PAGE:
This is my first time to join Pinoy Book Tours, a book tour site that promotes YA authors and their books to the Filipino audience. I'm very excited to take part in reviewing Rin Chupeco's The Girl from the Well. I've known Rin personally during my cosplay years (le gasp), and I was psyched to know last year that she had an upcoming book.
Without further ado, I invite you to check out my review as the tour takes a stop on my blog today.
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You may think me biased, being murdered myself. But my state of being has nothing to do with the curiosity toward my own species, if we can be called such. We do not go gentle, as your poet encourages, into that good night.
A dead girl walks the streets.
She hunts murderers. Child killers, much like the man who threw her body down a well three hundred years ago.
And when a strange boy bearing stranger tattoos moves into the neighborhood so, she discovers, does something else. And soon both will be drawn into the world of eerie doll rituals and dark Shinto exorcisms that will take them from American suburbia to the remote valleys and shrines of Aomori, Japan.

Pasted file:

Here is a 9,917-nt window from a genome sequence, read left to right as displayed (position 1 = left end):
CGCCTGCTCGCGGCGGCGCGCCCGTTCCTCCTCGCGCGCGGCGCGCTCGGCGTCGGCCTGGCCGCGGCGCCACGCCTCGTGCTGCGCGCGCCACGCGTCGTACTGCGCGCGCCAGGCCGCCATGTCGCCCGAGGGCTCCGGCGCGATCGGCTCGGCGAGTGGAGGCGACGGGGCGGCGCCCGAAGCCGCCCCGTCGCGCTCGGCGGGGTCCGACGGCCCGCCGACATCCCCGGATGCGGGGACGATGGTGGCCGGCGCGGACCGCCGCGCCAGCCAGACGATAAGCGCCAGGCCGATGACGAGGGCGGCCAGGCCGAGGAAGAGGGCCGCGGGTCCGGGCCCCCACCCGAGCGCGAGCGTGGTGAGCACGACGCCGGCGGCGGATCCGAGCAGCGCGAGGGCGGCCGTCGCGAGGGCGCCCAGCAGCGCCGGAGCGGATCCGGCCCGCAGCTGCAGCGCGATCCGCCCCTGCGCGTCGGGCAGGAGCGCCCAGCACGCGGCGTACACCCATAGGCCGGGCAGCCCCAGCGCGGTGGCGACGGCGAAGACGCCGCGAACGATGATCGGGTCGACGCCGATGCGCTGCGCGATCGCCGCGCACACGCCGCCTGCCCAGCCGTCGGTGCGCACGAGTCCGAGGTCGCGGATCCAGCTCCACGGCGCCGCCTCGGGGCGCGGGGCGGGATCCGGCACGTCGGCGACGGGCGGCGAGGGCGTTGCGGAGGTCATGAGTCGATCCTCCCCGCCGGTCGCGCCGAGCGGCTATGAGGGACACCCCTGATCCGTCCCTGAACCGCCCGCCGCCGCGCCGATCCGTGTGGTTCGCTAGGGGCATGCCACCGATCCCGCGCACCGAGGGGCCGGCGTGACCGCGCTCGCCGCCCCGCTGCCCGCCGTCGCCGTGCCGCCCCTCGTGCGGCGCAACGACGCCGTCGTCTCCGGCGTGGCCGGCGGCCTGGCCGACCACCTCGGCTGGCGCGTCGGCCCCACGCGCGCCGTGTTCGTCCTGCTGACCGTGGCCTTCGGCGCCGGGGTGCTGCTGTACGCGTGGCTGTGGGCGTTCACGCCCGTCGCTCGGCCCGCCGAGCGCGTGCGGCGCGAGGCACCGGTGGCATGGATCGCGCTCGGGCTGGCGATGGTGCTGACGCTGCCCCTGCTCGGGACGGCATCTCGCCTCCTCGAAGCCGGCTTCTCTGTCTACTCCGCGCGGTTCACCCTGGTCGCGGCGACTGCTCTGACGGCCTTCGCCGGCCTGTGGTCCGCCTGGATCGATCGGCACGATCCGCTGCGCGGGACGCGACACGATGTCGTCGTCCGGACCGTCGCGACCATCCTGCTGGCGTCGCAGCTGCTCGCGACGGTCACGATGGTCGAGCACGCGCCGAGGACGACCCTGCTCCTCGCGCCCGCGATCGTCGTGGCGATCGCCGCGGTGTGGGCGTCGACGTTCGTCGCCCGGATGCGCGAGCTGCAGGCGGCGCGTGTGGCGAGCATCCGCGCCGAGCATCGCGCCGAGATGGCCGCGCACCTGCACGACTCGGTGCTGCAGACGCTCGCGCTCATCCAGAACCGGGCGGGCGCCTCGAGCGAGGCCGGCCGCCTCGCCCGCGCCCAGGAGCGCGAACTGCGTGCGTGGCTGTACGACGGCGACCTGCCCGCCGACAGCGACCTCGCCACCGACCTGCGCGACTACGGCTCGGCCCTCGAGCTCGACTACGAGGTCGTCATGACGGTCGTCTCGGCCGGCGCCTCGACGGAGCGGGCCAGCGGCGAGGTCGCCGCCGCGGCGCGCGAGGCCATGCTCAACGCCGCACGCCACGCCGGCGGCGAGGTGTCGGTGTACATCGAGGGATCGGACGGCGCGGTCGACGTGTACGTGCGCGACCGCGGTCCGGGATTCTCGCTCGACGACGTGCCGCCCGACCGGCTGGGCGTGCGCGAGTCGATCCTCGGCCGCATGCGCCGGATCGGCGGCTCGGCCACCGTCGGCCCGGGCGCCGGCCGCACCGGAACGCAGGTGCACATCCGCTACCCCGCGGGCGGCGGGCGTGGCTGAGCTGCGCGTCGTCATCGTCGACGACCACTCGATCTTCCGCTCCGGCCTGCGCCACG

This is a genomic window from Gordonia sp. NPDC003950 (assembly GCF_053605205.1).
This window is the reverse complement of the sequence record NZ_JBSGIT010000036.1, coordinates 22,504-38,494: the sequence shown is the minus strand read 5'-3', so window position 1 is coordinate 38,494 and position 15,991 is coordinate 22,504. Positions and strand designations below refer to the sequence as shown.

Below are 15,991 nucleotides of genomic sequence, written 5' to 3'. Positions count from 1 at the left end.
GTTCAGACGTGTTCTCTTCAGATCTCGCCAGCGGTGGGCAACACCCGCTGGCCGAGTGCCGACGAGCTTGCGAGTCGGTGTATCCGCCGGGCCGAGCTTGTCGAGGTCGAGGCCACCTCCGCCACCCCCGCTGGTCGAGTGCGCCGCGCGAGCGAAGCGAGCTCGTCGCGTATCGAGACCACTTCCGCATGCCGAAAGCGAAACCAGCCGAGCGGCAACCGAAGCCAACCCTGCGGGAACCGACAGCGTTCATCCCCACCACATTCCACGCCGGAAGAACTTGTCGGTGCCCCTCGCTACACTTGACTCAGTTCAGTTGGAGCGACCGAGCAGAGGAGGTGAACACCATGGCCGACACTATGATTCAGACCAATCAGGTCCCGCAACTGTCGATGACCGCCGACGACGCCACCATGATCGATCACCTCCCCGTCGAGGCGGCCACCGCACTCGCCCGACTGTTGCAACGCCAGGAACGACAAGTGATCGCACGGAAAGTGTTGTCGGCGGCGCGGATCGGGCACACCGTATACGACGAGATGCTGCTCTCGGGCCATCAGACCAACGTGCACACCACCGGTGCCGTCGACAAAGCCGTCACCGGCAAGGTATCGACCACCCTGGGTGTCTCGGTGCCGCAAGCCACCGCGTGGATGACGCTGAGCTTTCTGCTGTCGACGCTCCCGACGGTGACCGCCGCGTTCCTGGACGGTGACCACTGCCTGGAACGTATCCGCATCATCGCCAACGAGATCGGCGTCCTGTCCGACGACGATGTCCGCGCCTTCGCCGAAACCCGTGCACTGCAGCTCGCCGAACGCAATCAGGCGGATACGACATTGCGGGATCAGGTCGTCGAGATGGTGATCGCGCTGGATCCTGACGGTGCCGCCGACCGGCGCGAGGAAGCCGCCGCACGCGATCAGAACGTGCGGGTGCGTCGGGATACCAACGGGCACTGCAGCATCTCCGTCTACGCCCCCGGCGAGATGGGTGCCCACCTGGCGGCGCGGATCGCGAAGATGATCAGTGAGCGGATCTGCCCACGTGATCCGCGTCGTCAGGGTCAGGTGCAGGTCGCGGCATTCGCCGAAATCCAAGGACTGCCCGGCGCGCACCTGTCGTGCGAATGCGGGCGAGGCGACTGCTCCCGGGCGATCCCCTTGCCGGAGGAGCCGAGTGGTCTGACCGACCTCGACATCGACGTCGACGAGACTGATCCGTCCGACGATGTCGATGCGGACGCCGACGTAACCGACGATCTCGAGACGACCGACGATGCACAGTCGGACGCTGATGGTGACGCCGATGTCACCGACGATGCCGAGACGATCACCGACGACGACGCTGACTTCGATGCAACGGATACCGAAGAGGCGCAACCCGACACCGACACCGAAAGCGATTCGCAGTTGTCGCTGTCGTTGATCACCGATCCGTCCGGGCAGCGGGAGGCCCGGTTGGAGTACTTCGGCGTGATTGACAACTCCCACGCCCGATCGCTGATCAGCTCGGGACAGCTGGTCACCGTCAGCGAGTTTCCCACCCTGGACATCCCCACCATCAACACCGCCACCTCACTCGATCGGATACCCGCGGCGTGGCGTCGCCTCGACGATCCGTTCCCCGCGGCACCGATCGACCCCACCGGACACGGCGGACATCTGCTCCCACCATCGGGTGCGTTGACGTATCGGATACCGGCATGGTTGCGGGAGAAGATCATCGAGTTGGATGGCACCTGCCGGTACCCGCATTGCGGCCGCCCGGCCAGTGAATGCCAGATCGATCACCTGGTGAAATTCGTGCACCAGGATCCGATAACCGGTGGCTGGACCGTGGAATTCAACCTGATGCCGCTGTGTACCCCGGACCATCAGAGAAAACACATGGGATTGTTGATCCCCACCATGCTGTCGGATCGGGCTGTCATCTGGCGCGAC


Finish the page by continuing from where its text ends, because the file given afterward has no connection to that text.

Because the boy has a terrifying secret - one that would just kill to get out.
The Girl from the Well is A YA Horror novel pitched as "Dexter" meets "The Grudge", based on a well-loved Japanese ghost story.
Rin Chupeco definitely knows how to start off a debut with a bang. Ever since I read The Girl from the Well's synopsis, I had been particularly intrigued. Reading the first few pages already reeled me in the story, determined (and curious) to know more about the main character.
Needless to say, I didn't expect to grow a certain fondness for the ghost Okiku. Supernatural beings are usually typecast as evil creatures, but Okiku was neither the typical good or bad character. There was a reason for her being and a reason why she did things out of vengeance. Okiku was fleshed out as a character that she felt more real to me than the other characters, Tarquin and Callie. While Okiku resounded a lot more to me as a reader, Tarquin and Callie complemented well in bringing out Okiku's likeability despite her strangeness.
Chupeco's debut novel displays not just her impressive writing but her unnatural ability in executing a narrative in an omnipotent POV. It was the first time I encountered such a thing and I was surprised that I got on to it really well. Chupeco also presented a well-detailed understanding of Japanese and Western horror genres that worked well in the storytelling.
The Girl from the Well is a breath of fresh air in the YA genre despite its horror and macabre elements. It is truly an engaging, fast-paced, and provoking read.